Be the real thing!

2 Oct

We are told this often, especially if we want to connect positively with people in business and work settings. But what does it actually mean?

A long, long time ago, (but not quite when dinosaurs were roaming the Earth, as my youngest daughter cheekily says!), I remember an advertising campaign that had a very catchy slogan…. it wasn’t, “Go to work on an egg”, although that one is also embedded in my brain! It was, “It’s the real thing ——– is, it’s the way it should be”. I can hear the song playing in my head now! Why do I bring this up? Well, we are all constantly being told to:

if you want to connect positively with people in business and work settings.

The advice is good, people buy from people, we like to work with people we like and respect, people can smell a fake a mile off.


  • What does that actually mean? What does it sound like, look like, how does it feel?
  • We are told to relax and just “be yourself”. Easier said than done when you are feeling nervous and not quite sure of what might happen or who is listening out there – even if you have done your research on your audience offline or online, you can never completely know who you are talking to deep down inside.
  • Who is your authentic self anyway – we behave differently in different circumstances. When talking to a prospective client, in an interview with senior management, chatting and chewing the cud with a mate; we are the same person… but different.

Here’s the thing…

  1. your voice is created though your own physiology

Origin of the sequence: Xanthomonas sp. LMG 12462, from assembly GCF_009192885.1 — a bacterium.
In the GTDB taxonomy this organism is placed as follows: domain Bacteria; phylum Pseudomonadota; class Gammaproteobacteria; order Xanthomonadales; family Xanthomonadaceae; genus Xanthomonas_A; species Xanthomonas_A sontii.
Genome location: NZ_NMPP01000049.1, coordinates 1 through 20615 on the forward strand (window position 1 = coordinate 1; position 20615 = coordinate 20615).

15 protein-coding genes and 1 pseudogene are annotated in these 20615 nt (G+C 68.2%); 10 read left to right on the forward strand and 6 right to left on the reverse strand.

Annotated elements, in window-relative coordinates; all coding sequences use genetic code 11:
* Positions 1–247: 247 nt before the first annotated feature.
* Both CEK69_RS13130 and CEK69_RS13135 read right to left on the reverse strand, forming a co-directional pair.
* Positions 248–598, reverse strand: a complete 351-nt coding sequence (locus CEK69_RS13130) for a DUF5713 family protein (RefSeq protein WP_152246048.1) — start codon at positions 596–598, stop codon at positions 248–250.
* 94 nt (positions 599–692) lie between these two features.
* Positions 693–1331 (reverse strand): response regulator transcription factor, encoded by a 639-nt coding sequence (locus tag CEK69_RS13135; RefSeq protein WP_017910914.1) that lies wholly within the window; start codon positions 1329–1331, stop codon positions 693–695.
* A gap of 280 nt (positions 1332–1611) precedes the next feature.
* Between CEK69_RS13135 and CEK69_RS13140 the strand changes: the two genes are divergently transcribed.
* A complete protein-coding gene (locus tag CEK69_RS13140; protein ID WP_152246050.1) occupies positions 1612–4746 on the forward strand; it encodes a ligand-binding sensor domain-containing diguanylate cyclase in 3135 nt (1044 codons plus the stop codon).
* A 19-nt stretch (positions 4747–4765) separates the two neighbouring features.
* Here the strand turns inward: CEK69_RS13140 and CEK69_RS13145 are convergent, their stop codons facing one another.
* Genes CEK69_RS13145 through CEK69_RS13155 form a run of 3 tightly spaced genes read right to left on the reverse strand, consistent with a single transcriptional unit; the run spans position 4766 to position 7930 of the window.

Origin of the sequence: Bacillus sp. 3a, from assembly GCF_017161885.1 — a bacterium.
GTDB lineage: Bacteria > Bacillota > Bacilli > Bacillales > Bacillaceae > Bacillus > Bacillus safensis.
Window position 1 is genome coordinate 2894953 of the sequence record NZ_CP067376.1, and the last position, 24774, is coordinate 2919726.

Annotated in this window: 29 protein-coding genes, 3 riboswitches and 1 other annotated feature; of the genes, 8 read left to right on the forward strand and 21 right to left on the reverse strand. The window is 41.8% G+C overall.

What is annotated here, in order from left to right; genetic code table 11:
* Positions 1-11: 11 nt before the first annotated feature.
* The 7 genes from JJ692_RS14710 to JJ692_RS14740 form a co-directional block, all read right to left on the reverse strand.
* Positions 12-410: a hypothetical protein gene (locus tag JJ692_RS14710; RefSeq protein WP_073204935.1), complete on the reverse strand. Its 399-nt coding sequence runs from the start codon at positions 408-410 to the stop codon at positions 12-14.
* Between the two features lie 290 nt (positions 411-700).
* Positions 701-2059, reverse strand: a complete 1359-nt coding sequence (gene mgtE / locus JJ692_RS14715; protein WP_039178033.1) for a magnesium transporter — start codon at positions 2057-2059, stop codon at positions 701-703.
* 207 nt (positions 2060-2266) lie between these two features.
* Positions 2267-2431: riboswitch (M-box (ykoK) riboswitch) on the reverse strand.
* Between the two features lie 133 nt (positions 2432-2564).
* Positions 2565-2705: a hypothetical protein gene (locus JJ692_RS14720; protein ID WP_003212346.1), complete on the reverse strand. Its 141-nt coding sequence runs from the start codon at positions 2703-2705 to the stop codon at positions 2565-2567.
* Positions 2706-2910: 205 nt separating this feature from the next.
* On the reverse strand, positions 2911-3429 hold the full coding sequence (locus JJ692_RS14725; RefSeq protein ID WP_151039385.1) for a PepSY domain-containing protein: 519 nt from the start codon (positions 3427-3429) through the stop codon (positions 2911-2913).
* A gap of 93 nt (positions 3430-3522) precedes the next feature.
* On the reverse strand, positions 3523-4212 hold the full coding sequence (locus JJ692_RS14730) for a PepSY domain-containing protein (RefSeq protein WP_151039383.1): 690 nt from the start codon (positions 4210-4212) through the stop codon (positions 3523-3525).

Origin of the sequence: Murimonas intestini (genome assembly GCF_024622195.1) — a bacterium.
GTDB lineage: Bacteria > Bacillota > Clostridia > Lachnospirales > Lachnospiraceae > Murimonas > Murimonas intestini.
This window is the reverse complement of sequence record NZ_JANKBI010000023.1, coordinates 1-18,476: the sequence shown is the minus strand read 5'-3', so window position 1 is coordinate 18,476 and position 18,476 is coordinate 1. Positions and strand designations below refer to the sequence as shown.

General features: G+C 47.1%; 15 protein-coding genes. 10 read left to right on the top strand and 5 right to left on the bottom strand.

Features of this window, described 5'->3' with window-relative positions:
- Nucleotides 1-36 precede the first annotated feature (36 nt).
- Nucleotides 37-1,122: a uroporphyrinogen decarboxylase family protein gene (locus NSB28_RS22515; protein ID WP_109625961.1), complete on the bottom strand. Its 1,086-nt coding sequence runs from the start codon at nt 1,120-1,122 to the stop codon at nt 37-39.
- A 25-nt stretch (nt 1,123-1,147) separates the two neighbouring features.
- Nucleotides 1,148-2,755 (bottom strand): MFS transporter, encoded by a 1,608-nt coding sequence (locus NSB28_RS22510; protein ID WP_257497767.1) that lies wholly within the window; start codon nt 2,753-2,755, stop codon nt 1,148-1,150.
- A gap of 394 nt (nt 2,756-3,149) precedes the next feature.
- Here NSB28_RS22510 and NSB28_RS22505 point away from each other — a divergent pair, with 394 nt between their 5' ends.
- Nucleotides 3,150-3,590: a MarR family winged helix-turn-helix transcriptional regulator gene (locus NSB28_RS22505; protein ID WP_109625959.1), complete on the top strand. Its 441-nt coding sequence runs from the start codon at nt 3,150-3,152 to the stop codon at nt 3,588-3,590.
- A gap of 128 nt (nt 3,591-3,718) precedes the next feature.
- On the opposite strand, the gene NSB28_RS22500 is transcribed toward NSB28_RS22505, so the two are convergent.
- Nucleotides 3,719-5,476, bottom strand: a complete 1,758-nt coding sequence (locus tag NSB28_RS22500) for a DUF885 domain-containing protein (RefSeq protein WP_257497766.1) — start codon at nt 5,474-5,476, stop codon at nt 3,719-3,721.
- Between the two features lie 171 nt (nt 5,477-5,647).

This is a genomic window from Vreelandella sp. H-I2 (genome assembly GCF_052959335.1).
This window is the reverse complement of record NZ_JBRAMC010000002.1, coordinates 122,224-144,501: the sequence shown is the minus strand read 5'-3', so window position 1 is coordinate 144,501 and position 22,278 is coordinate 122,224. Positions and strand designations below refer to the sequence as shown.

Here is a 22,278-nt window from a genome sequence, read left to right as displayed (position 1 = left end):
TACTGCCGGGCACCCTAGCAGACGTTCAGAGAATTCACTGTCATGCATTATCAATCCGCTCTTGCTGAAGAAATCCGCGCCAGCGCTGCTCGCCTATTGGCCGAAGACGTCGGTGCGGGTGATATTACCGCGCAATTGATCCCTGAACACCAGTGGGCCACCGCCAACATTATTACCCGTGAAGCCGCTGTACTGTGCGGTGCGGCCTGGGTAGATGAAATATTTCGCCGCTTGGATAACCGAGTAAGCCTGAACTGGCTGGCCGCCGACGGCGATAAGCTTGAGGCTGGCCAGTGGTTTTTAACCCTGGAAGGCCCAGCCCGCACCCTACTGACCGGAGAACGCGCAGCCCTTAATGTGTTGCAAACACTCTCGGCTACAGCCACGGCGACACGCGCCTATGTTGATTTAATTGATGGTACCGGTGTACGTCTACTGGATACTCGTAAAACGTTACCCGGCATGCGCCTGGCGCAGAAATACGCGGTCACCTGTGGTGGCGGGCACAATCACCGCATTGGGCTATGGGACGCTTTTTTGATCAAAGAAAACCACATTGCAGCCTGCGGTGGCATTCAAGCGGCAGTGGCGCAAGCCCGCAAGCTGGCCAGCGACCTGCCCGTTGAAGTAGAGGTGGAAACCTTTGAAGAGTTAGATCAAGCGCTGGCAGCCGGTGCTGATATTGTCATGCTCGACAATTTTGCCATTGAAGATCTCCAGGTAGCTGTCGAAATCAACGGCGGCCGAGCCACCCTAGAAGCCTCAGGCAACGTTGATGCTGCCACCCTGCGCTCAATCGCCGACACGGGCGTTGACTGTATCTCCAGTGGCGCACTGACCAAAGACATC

2. your behaviour is not as who you are all the time but in that moment
  3. we take how we feel and think into the room or on to the screen with us

Your voice comes from deep inside you. It is created literally by the action of the breath moving through the vocal cords, causing them to vibrate and then the sound is acted on by our resonators and comes out through our mouth, articulated by your tongue and tip. Understanding how your voice is produced and developing it so that it is healthy and strong is the key to being, let alone sounding, authentic.

It is as Jeanette Nelson, Voice Coach at the National Theatre says in her highly recommended book, The Voice Exercise Book: “Your voice is unique, coming from your body and your personality, and being influenced, like the rest of you, by your personal experiences.”

Taking some time to really get to know your physical voice, learning how to use it healthily (so that you don’t lose it), vibrantly and so that it truly reaches out and inspires others, is time well spent and you will have the benefits throughout your life. Layering on top knowing how you can control your thoughts and your emotional responses, so that:

  • they are the most appropriate and productive at the time
  • you aren’t taking unhelpful thoughts and feelings into the room or onto the screen with you

You will then be in control of your voice and using it well.

Add to that, being in the same room as your audience – are you in the pub, are you in the board room? What would be helpful behaviour and what language to use in those circumstances to make a good connection? If you decide to focus on what your audience needs to hear, rather than only what you want to tell them, well, then you really will:


If you would like to find out more about Locus Coaching and how I can help you to gain confidence (and actually enjoy) speaking, contact Fiona Whytehead at or visit the website at

Fiona Whytehead
By Fiona Whytehead

Founder and Director, Locus Coaching

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Fiona Whytehead
By Fiona Whytehead

Founder and Director, Locus Coaching

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If you want to liberate and enjoy your voice, be in control when speaking, and make successful connections…

Get in touch with me, Fiona Whytehead for details about what Locus Coaching can do for you